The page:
Cabinet of Wonders: Personal Collection of Alfred Russel Wallace
An antique cabinet acquired inadvertently by a Washington, D.C. lawyer turned out to hold Alfred Russel Wallace's collection of 1,700 specimens housed in 26 drawers.
CREDIT: National Science Foundation
This Research in Action article was provided to LiveScience in partnership with the National Science Foundation.
"This is why I have the best job in the world," exclaimed Cynthia Sagers, a program manager from the National Science Foundation, when given the opportunity to see, smell, and even touch the very specimens that British naturalist and field biologist Alfred Russel Wallace collected nearly two centuries ago.
The bugs, butterflies, moths, shells, botanical samples and personal mementoes are a treasure trove of evidence not only of the man himself — an explorer, collector and scientist who was a contemporary of Charles Darwin — but also of his scientific theories on geographical biodiversity and natural selection that were foundational to many fields of modern biological science.
The cabinet was inadvertently acquired several decades ago by Robert Heggestad, a Washington, D.C. lawyer in search of an attractive piece of furniture, but he only recently had the piece authenticated. Since November 2010, the antique, and the 1,700 specimens housed in its 26 drawers, have been on loan to the J. F. Cullman Library at the Smithsonian National Museum of Natural History.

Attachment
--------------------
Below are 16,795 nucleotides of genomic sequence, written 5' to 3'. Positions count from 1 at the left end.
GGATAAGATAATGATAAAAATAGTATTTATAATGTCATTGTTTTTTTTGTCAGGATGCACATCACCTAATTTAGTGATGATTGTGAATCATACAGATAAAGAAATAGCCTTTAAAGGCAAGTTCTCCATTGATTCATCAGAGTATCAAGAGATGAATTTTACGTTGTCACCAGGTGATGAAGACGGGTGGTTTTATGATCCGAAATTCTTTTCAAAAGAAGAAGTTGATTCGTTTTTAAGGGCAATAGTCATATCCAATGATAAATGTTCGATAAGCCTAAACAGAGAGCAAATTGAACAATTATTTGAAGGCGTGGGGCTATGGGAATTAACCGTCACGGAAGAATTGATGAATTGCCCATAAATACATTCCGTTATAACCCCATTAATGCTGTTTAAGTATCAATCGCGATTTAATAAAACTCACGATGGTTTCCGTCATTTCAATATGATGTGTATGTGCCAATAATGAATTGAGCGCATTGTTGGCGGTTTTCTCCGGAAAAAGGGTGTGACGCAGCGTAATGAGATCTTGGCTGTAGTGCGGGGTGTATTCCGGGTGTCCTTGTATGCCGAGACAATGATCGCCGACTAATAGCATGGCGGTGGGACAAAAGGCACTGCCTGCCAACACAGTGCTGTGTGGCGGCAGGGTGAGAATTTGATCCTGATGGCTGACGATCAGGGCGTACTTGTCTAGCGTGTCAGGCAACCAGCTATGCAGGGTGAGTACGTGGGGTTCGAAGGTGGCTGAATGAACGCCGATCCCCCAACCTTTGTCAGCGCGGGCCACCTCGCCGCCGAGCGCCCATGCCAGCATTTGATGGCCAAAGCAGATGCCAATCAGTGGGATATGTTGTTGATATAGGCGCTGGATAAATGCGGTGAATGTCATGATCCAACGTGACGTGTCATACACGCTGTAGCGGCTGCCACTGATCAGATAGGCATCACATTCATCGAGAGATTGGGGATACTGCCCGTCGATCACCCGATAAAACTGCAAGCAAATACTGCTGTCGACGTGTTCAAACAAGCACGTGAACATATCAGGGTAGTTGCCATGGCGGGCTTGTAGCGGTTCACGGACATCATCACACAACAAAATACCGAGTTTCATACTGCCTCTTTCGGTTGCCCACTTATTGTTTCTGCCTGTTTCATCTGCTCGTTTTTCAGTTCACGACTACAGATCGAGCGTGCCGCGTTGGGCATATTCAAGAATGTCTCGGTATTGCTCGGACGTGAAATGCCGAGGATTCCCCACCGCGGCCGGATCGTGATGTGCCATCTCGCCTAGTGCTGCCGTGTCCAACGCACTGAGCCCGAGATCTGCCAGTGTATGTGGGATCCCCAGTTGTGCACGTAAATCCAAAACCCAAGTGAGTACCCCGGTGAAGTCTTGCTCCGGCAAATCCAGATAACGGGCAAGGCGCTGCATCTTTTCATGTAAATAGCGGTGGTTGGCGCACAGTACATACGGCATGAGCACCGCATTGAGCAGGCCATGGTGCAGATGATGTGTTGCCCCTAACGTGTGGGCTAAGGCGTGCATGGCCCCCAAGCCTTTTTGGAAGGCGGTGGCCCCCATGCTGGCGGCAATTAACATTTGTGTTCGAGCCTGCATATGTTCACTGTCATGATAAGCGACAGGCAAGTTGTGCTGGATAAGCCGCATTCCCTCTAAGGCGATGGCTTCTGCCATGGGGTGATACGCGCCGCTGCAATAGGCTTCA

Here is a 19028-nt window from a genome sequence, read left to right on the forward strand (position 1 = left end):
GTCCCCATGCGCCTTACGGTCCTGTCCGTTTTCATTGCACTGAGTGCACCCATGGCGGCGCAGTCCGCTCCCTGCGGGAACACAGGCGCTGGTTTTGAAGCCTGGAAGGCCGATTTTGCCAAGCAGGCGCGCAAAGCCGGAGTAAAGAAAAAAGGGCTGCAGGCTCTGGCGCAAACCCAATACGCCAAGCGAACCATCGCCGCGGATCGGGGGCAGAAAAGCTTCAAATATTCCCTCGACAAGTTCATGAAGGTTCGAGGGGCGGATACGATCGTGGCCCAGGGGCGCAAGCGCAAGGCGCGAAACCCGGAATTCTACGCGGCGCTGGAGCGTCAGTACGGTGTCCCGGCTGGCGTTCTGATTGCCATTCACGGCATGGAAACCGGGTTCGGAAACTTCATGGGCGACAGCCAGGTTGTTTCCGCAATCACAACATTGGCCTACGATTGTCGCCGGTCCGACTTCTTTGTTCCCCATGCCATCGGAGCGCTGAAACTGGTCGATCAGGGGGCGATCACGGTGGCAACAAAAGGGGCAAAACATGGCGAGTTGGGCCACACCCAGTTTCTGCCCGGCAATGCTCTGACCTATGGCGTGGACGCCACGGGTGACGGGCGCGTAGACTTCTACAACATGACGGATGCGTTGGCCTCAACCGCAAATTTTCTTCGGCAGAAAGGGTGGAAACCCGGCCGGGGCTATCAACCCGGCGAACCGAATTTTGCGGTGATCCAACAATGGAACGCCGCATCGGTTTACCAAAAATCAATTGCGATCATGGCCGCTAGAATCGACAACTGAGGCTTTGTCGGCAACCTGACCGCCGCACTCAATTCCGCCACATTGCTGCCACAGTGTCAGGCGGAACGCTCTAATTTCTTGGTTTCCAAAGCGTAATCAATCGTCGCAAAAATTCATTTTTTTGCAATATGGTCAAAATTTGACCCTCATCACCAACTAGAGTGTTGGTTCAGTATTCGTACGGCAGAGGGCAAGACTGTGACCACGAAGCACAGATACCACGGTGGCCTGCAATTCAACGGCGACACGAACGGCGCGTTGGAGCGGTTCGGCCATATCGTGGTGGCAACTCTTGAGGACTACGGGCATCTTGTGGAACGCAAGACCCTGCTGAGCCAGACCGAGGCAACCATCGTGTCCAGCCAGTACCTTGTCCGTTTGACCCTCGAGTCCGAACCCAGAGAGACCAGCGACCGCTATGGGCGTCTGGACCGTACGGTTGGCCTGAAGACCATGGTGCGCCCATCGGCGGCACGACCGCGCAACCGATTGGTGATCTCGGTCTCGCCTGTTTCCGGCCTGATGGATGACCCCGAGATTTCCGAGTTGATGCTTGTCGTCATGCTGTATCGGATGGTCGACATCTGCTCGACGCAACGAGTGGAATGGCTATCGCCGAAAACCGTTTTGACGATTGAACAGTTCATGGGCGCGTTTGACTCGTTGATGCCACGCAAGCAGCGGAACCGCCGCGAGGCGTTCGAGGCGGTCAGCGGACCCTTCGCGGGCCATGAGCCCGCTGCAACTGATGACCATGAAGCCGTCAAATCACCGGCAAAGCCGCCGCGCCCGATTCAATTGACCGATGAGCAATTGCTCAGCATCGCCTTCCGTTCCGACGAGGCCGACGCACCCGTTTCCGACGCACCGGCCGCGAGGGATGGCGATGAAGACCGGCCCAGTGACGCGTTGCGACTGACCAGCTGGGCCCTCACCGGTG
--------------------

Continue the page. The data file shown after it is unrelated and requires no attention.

In 2009, the American Museum of Natural History in New York exhibited the Wallace Collection, the only known intact personal collection from the biologist in the world, an exhibit that coincided with the 150th Anniversary of Charles Darwin's seminal book on evolution. The collection is three times the size of the Wallace research collection owned by the National History Museum in London, which is no longer in its original cabinet.
Read how Heggestad acquired the collection in The Work In Darwin's Shadow: Evolution History Lives In a D.C. Dining Room and learn more about the scientific importance of the collection in the video below.
Editor's Note: Any opinions, findings, and conclusions or recommendations expressed in this material are those of the author and do not necessarily reflect the views of the National Science Foundation. See the Research in Action archive.
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